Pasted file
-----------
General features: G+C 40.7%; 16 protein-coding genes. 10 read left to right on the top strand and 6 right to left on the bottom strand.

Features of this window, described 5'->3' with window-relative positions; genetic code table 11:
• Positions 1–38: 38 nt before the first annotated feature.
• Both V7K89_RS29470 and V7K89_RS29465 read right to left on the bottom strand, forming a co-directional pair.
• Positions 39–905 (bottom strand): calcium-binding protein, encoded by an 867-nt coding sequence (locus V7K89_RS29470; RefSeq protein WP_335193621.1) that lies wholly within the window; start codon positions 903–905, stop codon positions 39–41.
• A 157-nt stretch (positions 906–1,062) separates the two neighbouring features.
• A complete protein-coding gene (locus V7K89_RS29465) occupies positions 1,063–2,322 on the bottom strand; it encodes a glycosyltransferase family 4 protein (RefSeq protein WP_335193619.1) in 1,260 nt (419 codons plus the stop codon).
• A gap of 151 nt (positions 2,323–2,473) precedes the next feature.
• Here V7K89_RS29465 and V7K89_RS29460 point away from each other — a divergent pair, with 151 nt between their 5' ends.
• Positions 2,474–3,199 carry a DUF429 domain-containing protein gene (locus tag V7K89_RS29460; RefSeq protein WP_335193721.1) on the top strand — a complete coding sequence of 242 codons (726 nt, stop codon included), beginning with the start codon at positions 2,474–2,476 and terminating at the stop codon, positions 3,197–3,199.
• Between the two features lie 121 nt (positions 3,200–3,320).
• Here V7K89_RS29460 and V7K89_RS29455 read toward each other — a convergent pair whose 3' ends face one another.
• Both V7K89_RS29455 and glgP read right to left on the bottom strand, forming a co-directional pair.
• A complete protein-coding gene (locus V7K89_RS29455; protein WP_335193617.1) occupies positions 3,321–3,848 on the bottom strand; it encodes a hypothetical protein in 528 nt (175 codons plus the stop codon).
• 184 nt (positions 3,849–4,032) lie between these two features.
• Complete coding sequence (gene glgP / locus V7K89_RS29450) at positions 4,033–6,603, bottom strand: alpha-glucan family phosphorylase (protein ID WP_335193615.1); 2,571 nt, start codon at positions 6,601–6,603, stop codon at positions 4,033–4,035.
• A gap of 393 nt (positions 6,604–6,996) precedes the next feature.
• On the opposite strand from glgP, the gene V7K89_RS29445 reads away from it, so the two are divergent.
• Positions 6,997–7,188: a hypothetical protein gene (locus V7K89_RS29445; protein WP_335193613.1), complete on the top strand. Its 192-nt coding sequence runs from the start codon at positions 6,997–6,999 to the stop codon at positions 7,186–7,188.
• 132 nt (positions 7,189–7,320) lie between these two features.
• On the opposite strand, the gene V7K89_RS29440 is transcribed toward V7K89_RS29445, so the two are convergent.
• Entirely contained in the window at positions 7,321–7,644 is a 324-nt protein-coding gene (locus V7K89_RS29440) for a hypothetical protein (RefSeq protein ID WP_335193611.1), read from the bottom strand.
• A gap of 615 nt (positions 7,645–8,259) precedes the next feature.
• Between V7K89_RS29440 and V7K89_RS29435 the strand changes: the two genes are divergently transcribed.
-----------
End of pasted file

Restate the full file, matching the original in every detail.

General features: G+C 40.7%; 16 protein-coding genes. 10 read left to right on the top strand and 6 right to left on the bottom strand.

Features of this window, described 5'->3' with window-relative positions; genetic code table 11:
• Positions 1–38: 38 nt before the first annotated feature.
• Both V7K89_RS29470 and V7K89_RS29465 read right to left on the bottom strand, forming a co-directional pair.
• Positions 39–905 (bottom strand): calcium-binding protein, encoded by an 867-nt coding sequence (locus V7K89_RS29470; RefSeq protein WP_335193621.1) that lies wholly within the window; start codon positions 903–905, stop codon positions 39–41.
• A 157-nt stretch (positions 906–1,062) separates the two neighbouring features.
• A complete protein-coding gene (locus V7K89_RS29465) occupies positions 1,063–2,322 on the bottom strand; it encodes a glycosyltransferase family 4 protein (RefSeq protein WP_335193619.1) in 1,260 nt (419 codons plus the stop codon).
• A gap of 151 nt (positions 2,323–2,473) precedes the next feature.
• Here V7K89_RS29465 and V7K89_RS29460 point away from each other — a divergent pair, with 151 nt between their 5' ends.
• Positions 2,474–3,199 carry a DUF429 domain-containing protein gene (locus tag V7K89_RS29460; RefSeq protein WP_335193721.1) on the top strand — a complete coding sequence of 242 codons (726 nt, stop codon included), beginning with the start codon at positions 2,474–2,476 and terminating at the stop codon, positions 3,197–3,199.
• Between the two features lie 121 nt (positions 3,200–3,320).
• Here V7K89_RS29460 and V7K89_RS29455 read toward each other — a convergent pair whose 3' ends face one another.
• Both V7K89_RS29455 and glgP read right to left on the bottom strand, forming a co-directional pair.
• A complete protein-coding gene (locus V7K89_RS29455; protein WP_335193617.1) occupies positions 3,321–3,848 on the bottom strand; it encodes a hypothetical protein in 528 nt (175 codons plus the stop codon).
• 184 nt (positions 3,849–4,032) lie between these two features.
• Complete coding sequence (gene glgP / locus V7K89_RS29450) at positions 4,033–6,603, bottom strand: alpha-glucan family phosphorylase (protein ID WP_335193615.1); 2,571 nt, start codon at positions 6,601–6,603, stop codon at positions 4,033–4,035.
• A gap of 393 nt (positions 6,604–6,996) precedes the next feature.
• On the opposite strand from glgP, the gene V7K89_RS29445 reads away from it, so the two are divergent.
• Positions 6,997–7,188: a hypothetical protein gene (locus V7K89_RS29445; protein WP_335193613.1), complete on the top strand. Its 192-nt coding sequence runs from the start codon at positions 6,997–6,999 to the stop codon at positions 7,186–7,188.
• 132 nt (positions 7,189–7,320) lie between these two features.
• On the opposite strand, the gene V7K89_RS29440 is transcribed toward V7K89_RS29445, so the two are convergent.
• Entirely contained in the window at positions 7,321–7,644 is a 324-nt protein-coding gene (locus V7K89_RS29440) for a hypothetical protein (RefSeq protein ID WP_335193611.1), read from the bottom strand.
• A gap of 615 nt (positions 7,645–8,259) precedes the next feature.
• Between V7K89_RS29440 and V7K89_RS29435 the strand changes: the two genes are divergently transcribed.